Can captive-bred lions contribute to saving this vulnerable species?

Posted by David Youldon on 5 August 2013

A new report by the African Lion & Environmental Research Trust in collaboration with Dr. Jackie Abell of Lancaster University discusses whether existing conservation efforts alone are capable of saving the African lion from extinction (read: The men who protect their lions).  The authors suggest that lions of captive origin can provide an additional source for reintroduction recognising that this should be undertaken alongside existing conservation efforts.  They recognize that reintroducing lions of captive origin has complications.

Estimates of lion populations published at the end of 2012 by a team at the Nicholas School of the Environment suggested that between 32 000 and 35 000 lions remain in Africa and that there is ‘abundant evidence of widespread decline and local extinctions’ even in protected areas.  The UK-based charity Lion Aid estimate numbers may be as low 15 000.

Ex situ management (i.e. off-site, or outside the animal’s natural habitat) for threatened species is common in conservation, yet the use of lions from a captive origin is not currently recognized by the International Union for the Conservation of Nature (IUCN) despite the IUCN’s own reintroduction guidelines that state:

‘The reality of the current situation is that it will not be possible to ensure the survival of an increasing number of threatened taxa without effectively using a diverse range of complementary conservation approaches and techniques including, for some taxa, increasing the role and practical use of ex situ techniques.  If the decision to bring a taxon under ex situ management is left until extinction is imminent, it is frequently too late to effectively implement, thus risking permanent loss of the taxon. Priority should be given to the ex situ management of threatened taxa and threatened populations of economic or social/cultural importance.’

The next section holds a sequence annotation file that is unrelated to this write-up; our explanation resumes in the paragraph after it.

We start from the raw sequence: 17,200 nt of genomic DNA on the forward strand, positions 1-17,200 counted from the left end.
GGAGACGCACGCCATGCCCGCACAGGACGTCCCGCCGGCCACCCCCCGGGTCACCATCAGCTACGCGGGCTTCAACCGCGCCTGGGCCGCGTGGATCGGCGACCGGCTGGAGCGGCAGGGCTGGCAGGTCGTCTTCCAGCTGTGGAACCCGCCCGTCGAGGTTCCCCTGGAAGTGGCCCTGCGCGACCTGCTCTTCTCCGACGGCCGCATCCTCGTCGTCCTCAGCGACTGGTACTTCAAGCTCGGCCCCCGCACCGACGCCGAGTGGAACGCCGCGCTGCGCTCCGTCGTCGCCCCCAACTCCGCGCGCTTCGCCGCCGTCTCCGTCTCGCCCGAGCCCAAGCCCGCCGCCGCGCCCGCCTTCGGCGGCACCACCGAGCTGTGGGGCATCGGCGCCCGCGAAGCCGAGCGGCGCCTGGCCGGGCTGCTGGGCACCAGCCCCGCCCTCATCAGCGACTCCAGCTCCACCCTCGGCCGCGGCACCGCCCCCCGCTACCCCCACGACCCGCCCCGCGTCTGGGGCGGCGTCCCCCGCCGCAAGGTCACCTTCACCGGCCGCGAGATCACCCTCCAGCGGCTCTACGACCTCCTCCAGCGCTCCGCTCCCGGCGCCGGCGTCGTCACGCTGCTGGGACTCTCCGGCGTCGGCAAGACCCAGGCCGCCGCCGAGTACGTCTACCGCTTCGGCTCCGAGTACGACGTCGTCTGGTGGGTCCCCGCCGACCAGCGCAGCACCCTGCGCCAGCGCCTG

The authors recognize that in situ conservation programs must continue to be the mainstay of efforts to protect habitat for lions to survive.  Dr. Abell, lead author of the new report, is concerned with a lack of empirical evidence that current conservation solutions for lions are working, or can work in the long term.  Given the speed of decline in lion populations; 80 – 90% since 1975, and the IUCN’s Red List classification assessment that ‘… the reduction or its causes may not have ceased OR may not be understood OR may not be reversible”, the authors suggest it is necessary to ensure that there is a back-up plan to complement in situ efforts.

The IUCN technical guidelines for ex situ management are based on fulfilment of one or more of the following Red List criteria: “When the taxa/population is prone to effects of human activities or stochastic events or When the taxa/population is likely to become Critically Endangered, Extinct in the Wild, or Extinct in a very short time. Additional criteria may need to be considered in some cases where taxa or populations of cultural importance, and significant economic or scientific importance, are threatened” (IUCN, 2002).   The report argues that for the African lion, both of these criteria apply.

However, not everyone is convinced. Critics of the use of captive origin lions in reintroduction programs say that such efforts have yet to present sufficient evidence of the merits of ex situ management for lions, and that claims for the need of these programs portray an overly bleak picture of current lion status and on-going conservation initiatives.